IRS Special Enrolled Agent
Certified Pre-trial Tax Litigation
Member of the Support Staff
at the Tax Law Institute
State-Certified (Hawaii) Tax Strategist
State-Certified (Hawaii) Tax Coach
"The most important interaction the U.S. Tax Court Practitioner will have during litigation will occur at the Branerton Conference. The meeting signals the start of informal discovery and may commence at any time after the joinder of issue. It will set the tone for how the litigation process will unfold."
Hi, my name is Janean and I am the Certified Master Tutor in Taxation for the Tax Law Institute Nonattorney Admissions and U.S. Tax Court Trial Practice Programs. I am also a Certified Pre-trial Tax Litigation Specialist and a State-certified (Hawaii) Tax Strategist.
After you file your Petition and your case is docketed by the Clerk of the Court, you will be in the pleading phase of your Tax Court litigation. At that point, everything that you learned with me while enrolled in the non-attorney preparation program will be put to the test.
At any time after the pleadings close (joinder of issue), you will find yourself in informal negotiations with the Commissioner's attorney aka the District Counsel of the IRS. These proceedings, i.e. informal discovery, are otherwise know simply as "Branerton" and are initiated with the transmission of the "Branerton Letter". Either side may send the letter but we believe that you should be the one to write it and initiate the conference.
No, you're not a lawyer; you're a TLI-trained, United States Tax Court Practitioner. And that means that you are a Tax Litigator who actually know just as much about taxes and litigation as does your opponent - the District Counsel's attorney (and in some cases, perhaps you might know more).
Now, do not get nervous! You really do know what you're doing! After all, you completed the best Federal tax litigation-training and legal writing programs offered through the IRS Provider Program. What that means is that you can match wits with the District Counsel's attorney, and perhaps, to some extent, maybe even out-smart him/her.
Remember, you are not only an experienced tax accountant (FATP), you are also a well-trained Tax Court litigator, in the truest sense of the term. At the Tax Law Institute you worked closely with a former Special Trial Judge, tax litigators and tax evidence and procedure scholars. Those encounters happened over the course of a year or more, during which time you gained insight into how Tax Court judges legally reason. You also learned that the standard of the Court is "preponderance of the evidence".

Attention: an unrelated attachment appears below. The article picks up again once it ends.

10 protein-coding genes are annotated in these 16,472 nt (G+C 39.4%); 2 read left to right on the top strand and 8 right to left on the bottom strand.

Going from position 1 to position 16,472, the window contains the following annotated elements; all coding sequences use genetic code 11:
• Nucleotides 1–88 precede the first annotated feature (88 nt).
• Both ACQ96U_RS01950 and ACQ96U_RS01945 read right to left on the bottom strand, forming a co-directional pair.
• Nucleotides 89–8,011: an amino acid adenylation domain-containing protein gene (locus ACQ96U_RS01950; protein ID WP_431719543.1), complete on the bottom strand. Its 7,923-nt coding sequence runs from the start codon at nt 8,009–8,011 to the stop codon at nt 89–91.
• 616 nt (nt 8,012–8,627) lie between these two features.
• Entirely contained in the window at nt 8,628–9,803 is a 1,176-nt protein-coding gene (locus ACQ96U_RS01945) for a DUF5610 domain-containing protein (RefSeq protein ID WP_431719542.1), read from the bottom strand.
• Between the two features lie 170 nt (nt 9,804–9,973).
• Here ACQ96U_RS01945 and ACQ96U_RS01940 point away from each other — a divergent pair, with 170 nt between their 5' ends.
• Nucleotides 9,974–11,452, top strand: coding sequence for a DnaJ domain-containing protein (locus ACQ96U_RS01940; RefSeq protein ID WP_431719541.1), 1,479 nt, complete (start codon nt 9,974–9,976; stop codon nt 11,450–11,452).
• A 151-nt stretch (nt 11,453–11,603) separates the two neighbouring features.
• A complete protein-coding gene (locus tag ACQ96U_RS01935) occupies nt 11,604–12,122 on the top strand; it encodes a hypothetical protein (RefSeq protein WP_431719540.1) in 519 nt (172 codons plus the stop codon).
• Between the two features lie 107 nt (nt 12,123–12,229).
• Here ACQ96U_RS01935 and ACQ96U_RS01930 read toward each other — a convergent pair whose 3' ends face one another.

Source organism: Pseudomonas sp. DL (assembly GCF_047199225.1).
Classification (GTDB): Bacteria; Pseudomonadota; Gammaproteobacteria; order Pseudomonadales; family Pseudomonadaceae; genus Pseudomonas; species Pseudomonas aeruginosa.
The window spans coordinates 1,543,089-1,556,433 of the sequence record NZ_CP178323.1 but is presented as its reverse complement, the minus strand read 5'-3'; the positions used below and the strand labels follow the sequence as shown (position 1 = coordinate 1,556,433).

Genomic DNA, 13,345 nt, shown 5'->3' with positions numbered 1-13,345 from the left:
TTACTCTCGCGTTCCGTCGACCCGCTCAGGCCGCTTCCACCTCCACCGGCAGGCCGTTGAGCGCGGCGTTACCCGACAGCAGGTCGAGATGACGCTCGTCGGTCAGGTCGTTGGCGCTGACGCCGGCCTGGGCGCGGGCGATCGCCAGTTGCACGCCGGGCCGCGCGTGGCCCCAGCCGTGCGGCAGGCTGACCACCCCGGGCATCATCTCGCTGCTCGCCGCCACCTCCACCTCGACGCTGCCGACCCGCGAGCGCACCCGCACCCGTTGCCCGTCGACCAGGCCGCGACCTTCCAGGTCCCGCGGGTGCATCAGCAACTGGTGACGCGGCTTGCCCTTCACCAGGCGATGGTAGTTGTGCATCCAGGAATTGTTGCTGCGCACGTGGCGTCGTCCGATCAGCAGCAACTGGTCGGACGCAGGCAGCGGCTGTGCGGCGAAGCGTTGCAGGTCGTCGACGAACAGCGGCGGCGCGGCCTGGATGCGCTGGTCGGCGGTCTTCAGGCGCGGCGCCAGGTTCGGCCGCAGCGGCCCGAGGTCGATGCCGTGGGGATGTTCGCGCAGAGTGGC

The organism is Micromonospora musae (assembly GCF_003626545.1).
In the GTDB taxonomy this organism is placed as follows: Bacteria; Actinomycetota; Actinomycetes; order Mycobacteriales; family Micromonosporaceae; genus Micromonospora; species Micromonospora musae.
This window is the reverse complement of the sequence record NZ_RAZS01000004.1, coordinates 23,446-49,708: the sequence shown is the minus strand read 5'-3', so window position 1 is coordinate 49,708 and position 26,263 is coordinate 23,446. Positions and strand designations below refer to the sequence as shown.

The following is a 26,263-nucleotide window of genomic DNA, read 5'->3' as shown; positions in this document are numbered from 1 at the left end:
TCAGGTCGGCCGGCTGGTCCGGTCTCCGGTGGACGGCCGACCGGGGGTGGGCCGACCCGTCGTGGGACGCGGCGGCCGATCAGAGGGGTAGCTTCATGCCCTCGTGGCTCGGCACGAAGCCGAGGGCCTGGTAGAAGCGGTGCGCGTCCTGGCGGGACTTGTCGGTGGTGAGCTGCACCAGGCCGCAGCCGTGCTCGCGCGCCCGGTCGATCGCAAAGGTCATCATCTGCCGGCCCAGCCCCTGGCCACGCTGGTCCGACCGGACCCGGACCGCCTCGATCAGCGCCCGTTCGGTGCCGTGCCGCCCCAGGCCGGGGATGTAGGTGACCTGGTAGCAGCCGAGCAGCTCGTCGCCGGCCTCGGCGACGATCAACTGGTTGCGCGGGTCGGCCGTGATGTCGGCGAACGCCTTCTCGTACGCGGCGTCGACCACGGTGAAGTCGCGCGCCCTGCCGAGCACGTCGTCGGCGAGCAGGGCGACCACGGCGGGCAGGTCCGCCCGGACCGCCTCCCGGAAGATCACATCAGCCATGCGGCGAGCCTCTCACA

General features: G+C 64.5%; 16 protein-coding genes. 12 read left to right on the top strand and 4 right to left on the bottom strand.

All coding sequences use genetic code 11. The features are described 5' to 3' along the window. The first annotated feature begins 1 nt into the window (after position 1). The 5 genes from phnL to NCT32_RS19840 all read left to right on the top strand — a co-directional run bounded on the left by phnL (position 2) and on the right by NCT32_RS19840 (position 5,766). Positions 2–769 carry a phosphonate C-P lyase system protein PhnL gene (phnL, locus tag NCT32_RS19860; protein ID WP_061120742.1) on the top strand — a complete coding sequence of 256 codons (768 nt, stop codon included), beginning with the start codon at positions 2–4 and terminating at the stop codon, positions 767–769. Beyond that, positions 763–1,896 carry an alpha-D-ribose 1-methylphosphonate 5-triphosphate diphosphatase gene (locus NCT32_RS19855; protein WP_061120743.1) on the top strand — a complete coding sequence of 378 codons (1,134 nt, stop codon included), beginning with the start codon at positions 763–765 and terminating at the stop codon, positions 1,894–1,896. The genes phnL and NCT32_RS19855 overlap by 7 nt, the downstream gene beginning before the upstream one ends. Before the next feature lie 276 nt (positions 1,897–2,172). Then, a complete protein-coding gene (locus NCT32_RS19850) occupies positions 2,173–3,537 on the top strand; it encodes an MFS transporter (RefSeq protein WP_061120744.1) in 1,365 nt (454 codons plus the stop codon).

So, when you sit down for your first Branerton Conference what should be at the forefront of your mind is: "How do I ferret-out the factual information to develop the best evidence that a judge will admit in to the record?" And, "How do I accomplish this when confronted with an opponent whose job it is to collect as much of the IRS determined tax and who has access to government resources?"
Branerton is all about finding ways to show the Government representative that you know that your client's case is strong, and that it might be in the Government's best interest to concede (stipulate to) as many elements in your petition rather than run the risk of losing at trial. Sound familiar? Of course it does, because that's exactly what you may have done during the the IRS appeals process, before the petition was filed. And when after filing the petition your case gets sent back to IRS Appeals for resolution, you'll go back to IRS Appeals and do it all over again. But this time you will renegotiate (docketed appeal) under added pressure put upon Appeals' counsel to make a second effort to resolve the tax controversy rather than continue litigating.
In our nonattorney programs - bar preparation, testing, litigation training - you will work so closely with me such that when you go in to your first Branerton Conference, you'll imagine that I am right there with you - reminding and coaching you that you're just as skilled as your opponent, and probably better prepared too. Just remember through it all that you are a Tax Law Institute-trained USTCP, so you not only know tax accounting, you also know and understand how to litigate. In other words, "you got skills".
If you prepare with us and do not pass the 2020 Nonattorney Exam then you may repeat the Program, at no charge, during the 2022 Testing Cycle.
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